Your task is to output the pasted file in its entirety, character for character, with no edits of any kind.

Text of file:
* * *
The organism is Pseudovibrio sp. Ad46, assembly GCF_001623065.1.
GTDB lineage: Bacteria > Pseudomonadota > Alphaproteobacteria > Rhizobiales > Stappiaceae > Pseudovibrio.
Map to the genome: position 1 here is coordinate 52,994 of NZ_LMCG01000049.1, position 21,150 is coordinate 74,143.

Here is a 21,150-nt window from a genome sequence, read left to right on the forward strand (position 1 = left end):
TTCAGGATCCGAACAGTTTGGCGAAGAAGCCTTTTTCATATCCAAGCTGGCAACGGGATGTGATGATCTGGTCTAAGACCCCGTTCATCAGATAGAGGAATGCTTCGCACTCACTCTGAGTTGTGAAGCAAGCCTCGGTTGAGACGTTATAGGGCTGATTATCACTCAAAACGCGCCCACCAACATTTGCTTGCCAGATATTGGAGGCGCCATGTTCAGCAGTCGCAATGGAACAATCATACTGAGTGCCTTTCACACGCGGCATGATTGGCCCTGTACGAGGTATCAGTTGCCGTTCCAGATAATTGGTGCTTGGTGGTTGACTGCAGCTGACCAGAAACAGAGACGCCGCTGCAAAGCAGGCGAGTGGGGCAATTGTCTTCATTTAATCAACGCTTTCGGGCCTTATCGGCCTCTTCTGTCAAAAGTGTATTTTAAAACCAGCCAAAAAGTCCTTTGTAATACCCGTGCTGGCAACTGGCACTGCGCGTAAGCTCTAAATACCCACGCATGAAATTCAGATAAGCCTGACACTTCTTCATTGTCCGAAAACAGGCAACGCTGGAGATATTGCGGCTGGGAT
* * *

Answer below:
The organism is Pseudovibrio sp. Ad46, assembly GCF_001623065.1.
GTDB lineage: Bacteria > Pseudomonadota > Alphaproteobacteria > Rhizobiales > Stappiaceae > Pseudovibrio.
Map to the genome: position 1 here is coordinate 52,994 of NZ_LMCG01000049.1, position 21,150 is coordinate 74,143.

Here is a 21,150-nt window from a genome sequence, read left to right on the forward strand (position 1 = left end):
TTCAGGATCCGAACAGTTTGGCGAAGAAGCCTTTTTCATATCCAAGCTGGCAACGGGATGTGATGATCTGGTCTAAGACCCCGTTCATCAGATAGAGGAATGCTTCGCACTCACTCTGAGTTGTGAAGCAAGCCTCGGTTGAGACGTTATAGGGCTGATTATCACTCAAAACGCGCCCACCAACATTTGCTTGCCAGATATTGGAGGCGCCATGTTCAGCAGTCGCAATGGAACAATCATACTGAGTGCCTTTCACACGCGGCATGATTGGCCCTGTACGAGGTATCAGTTGCCGTTCCAGATAATTGGTGCTTGGTGGTTGACTGCAGCTGACCAGAAACAGAGACGCCGCTGCAAAGCAGGCGAGTGGGGCAATTGTCTTCATTTAATCAACGCTTTCGGGCCTTATCGGCCTCTTCTGTCAAAAGTGTATTTTAAAACCAGCCAAAAAGTCCTTTGTAATACCCGTGCTGGCAACTGGCACTGCGCGTAAGCTCTAAATACCCACGCATGAAATTCAGATAAGCCTGACACTTCTTCATTGTCCGAAAACAGGCAACGCTGGAGATATTGCGGCTGGGAT